For DynamoDB it is a bit different because the role that we use there is defined by the one we assign to the Lambda function. Out of curiosity do you have an example using the to control access to a DynamoDB table in the serverless.yml?

From @tschmidleithner on Fri Sep 22 2017 21:29:58 GMT+0000 (UTC)

@jayair Thanks for your fast response.

Yes, that is correct with S3 but is stated in the role which is generated by Cognito Federated-Identities. But the DynamoDB table resources are invoked from lambda functions and therefore the DynamoDB policy would be stated in the lambda role. You could simply change the existing IAM lambda role with the DynamoDB table definitions which is created by the Serverless framework (or more precisely by CloudFormation) to something like this (the important part is the condition):

  "Action": [
  "Resource": "arn:aws:dynamodb:eu-west-1:*:table/apiName-stage-table",
  "Condition": {
    "ForAllValues:StringEquals": {
        "dynamodb:LeadingKeys": ${}
  "Effect": "Allow"

This policy should restrict access to DynamoDB table rows only to users with a sub that is equal to the HASHKEY afaik (official AWS blog post entry).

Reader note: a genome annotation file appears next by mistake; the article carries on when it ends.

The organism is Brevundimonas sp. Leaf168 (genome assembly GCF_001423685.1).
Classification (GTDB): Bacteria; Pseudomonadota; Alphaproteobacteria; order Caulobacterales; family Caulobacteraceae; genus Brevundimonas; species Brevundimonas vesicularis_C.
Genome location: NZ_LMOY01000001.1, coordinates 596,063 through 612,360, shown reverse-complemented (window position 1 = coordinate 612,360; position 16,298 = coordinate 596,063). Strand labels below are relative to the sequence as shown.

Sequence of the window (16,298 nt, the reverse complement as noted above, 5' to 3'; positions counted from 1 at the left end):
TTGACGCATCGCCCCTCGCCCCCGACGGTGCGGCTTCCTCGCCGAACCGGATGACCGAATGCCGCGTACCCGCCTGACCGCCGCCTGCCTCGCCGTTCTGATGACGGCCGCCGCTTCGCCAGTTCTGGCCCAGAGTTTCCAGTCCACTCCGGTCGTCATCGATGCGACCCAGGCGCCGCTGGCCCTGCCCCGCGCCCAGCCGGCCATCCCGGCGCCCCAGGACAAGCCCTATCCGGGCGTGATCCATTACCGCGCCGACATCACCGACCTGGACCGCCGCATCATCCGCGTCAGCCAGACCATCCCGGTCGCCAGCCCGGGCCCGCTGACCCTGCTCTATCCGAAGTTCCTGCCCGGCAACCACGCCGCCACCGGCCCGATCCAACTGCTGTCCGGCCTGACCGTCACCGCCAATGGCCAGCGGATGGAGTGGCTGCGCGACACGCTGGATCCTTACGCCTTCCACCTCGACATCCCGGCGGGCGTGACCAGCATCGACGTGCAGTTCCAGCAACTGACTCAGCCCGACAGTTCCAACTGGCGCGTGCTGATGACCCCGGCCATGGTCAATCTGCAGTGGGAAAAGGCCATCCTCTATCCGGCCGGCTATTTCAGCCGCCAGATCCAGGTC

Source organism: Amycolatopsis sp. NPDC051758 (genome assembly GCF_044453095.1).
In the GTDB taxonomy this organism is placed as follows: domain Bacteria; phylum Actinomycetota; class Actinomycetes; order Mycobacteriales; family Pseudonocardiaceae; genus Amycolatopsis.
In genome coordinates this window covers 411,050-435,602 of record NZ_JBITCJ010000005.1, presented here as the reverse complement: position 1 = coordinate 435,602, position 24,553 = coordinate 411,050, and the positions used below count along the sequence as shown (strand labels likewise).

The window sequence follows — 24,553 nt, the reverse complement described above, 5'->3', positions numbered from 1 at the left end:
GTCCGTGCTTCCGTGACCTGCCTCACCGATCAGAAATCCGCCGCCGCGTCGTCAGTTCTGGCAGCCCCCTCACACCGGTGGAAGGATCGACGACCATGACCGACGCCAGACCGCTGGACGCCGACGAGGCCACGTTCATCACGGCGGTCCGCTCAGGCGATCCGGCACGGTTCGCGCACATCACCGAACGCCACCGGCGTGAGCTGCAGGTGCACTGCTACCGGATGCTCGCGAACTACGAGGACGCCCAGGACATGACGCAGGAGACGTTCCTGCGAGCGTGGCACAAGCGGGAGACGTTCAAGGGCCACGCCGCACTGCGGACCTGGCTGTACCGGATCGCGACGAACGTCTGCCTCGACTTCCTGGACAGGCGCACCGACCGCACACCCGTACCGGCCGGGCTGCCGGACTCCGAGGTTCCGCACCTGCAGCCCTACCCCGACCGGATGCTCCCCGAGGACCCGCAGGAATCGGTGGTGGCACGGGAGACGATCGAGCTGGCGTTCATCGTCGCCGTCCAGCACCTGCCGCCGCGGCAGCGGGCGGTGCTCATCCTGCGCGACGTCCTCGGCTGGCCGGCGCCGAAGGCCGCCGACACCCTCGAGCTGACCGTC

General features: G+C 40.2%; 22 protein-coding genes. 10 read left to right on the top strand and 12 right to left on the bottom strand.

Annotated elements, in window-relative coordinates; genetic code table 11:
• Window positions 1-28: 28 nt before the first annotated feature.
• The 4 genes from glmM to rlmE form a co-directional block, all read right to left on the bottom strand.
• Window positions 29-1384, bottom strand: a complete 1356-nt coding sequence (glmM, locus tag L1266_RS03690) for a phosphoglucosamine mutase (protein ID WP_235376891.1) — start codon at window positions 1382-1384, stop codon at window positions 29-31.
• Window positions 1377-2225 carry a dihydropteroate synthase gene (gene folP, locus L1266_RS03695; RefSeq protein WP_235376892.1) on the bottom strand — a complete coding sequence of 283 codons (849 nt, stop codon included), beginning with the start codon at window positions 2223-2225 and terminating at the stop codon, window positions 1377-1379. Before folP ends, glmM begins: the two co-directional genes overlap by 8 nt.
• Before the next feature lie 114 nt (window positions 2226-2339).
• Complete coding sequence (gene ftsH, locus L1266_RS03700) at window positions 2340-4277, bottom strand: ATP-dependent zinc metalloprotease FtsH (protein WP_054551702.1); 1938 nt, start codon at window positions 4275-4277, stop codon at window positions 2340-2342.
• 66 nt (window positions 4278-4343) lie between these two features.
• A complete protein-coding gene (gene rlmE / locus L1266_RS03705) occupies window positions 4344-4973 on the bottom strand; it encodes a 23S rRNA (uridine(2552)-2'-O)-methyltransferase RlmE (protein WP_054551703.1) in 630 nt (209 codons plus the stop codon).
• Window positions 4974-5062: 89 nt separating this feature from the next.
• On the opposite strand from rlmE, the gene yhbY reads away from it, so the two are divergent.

But I think that the lambda function does not invoke DynamoDB with cognitoIdentityId. At least I didn’t get it to work with this policy since I always get a 403 error.
I hope I could clarify my question now, if not please do not hesitate to ask for more details. Or am I trying to misuse something here?

From @jayair on Sun Sep 24 2017 01:44:10 GMT+0000 (UTC)

@tschmidleithner Maybe you already know this but the reason why the S3 bucket in our case and the blog post that you linked to for DynamoDB need that level of security is because the clients are talking directly to those AWS resources. In the case of Lambda for the tutorial we authenticate and secure our resources before it gets there. This is why we are comfortable in giving the level access (after authenticating the user) to DynamoDB.